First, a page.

Add two new headers, both random strings. One as ID for the message, the other the ID of the parent message. This would allow email clients to understand the relationships between messages – eliminating at a stroke (1) the ugly "Re: " in the subject, (2) the messy compounded quoting at the bottom of emails, and (3) the "possibly a reply to..." nonsense in certain email archiving software.
It's so obvious that I don't understand why it hasn't been done already. Perhaps I'm missing something.
The solution to the password non-problem is obvious. I worked it out it years ago and never looked back.
1. Think of a hash which turns two letters into 6-letters-plus-2-numbers (use alphabet position for the numbers)
2. Use it to encode the first two letters of the site or app name
That's it. You get a different non-alphabet password for every site or app, and you'll never forget anything if you remember the hash. Why the hell are we having this debate? We should just get on with it and evangelize for this technique. It's easy and failproof. The only hard bit is learning the number-correspondence of letters, but even just using a favorite number instead the solution is somewhat secure.
Well, I see that I'm outvoted by incurable, irrational techno-utopians.
I too am optimistic, as it happens. But only cautiously so – not recklessly, like you people are. Given humanity's past, there is no reason to believe that we can't rise to the current environmental challenge. But we're taking our time seeing the problem, as evidenced by this frivolous chat about mining asteroids. Right now the world a half-century hence is looking a scary place, and even in the best-case scenario a lot of permanent damage is going to be done to the biosphere. If and when we solve this problem – mitigating the effects of consumption rather than finding resources for more of it – then we can perhaps start thinking about mining asteroids. Until that point, you are putting the cart before the horse.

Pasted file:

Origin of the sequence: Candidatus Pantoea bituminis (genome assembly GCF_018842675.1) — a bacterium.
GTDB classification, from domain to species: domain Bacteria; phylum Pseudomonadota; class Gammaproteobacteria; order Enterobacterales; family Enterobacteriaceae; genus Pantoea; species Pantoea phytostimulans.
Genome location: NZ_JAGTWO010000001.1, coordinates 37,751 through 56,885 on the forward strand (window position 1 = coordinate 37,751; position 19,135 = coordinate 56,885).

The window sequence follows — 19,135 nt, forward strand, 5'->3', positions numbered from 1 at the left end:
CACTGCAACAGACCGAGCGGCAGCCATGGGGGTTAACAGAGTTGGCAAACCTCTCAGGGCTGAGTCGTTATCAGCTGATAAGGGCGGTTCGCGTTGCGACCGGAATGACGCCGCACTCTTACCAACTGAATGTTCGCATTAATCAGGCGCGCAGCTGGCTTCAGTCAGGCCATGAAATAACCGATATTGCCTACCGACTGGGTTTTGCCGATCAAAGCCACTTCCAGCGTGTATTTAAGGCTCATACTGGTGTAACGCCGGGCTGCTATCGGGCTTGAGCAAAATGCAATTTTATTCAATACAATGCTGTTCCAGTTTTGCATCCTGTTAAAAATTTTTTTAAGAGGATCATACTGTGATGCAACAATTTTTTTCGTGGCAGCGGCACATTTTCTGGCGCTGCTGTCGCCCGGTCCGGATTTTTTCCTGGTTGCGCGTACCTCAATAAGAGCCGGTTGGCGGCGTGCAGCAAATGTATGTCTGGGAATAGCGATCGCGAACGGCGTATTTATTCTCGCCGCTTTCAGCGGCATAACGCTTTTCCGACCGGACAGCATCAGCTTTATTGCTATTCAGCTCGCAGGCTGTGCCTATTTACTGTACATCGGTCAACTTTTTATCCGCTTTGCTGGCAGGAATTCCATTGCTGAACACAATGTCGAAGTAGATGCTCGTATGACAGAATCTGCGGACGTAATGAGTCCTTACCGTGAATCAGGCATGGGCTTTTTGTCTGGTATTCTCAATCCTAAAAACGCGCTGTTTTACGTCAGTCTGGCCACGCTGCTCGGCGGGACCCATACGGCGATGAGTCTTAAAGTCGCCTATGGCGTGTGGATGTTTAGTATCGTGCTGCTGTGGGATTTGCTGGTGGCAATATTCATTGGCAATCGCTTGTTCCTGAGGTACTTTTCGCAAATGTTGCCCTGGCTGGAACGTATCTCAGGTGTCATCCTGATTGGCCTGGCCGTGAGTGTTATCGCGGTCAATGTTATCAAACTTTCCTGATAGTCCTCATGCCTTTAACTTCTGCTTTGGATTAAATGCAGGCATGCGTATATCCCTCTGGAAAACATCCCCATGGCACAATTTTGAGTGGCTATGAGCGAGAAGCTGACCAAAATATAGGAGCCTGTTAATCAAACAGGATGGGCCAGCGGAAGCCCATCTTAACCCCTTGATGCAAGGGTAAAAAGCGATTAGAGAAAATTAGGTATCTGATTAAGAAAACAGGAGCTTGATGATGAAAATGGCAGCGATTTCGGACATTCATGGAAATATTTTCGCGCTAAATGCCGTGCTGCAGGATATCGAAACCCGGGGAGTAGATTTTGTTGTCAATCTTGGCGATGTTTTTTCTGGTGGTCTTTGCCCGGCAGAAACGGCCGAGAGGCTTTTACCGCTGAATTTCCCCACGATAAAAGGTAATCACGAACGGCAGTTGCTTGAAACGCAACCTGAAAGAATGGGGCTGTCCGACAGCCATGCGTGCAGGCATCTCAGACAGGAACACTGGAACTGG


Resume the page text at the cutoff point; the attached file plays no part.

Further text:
I have a strange feeling you don't even know what I'm talking about, that we're not even on the same page here. That's sad, because I'm talking hard science, and the solutions will come largely from hard science too. They include energy tech, biotech and all kinds of innovation in farming, town-planning and architecture. They don't include mining asteroids.
Why does the bulk of humanity always have to be dragged kicking and screaming into the future?
Your "future" seems to be somewhere around 1970. Today's challenge is not how to find and use ever more resources, it is how to use and re-use the existing ones without making the planet unliveable. Given the current context of impending climatic and ecosystem breakdown, mining asteroids is nothing but an outrageous red herring.
I continue to be astounded by the number of "technologists" in this forum who appear stuck in an almost Soviet mindset of science, where the future is all mining and flying cars and space exploration. It's as if you haven't noticed the last 30 years of scientific advance and all the new constraints that humanity must now work within.
If "we were all completely open about everything we have done that directly affected at least one other human" (and that definition leaves few deeds uncounted) then there might indeed be little war. There would be fascism instead, because information is power.
Transparency begets freedom when applied to those in power. When applied to private citizens, it destroys freedom. This is the nuance that some transparency absolutists have yet to understand.
/* Halley */ (Halley's comment.)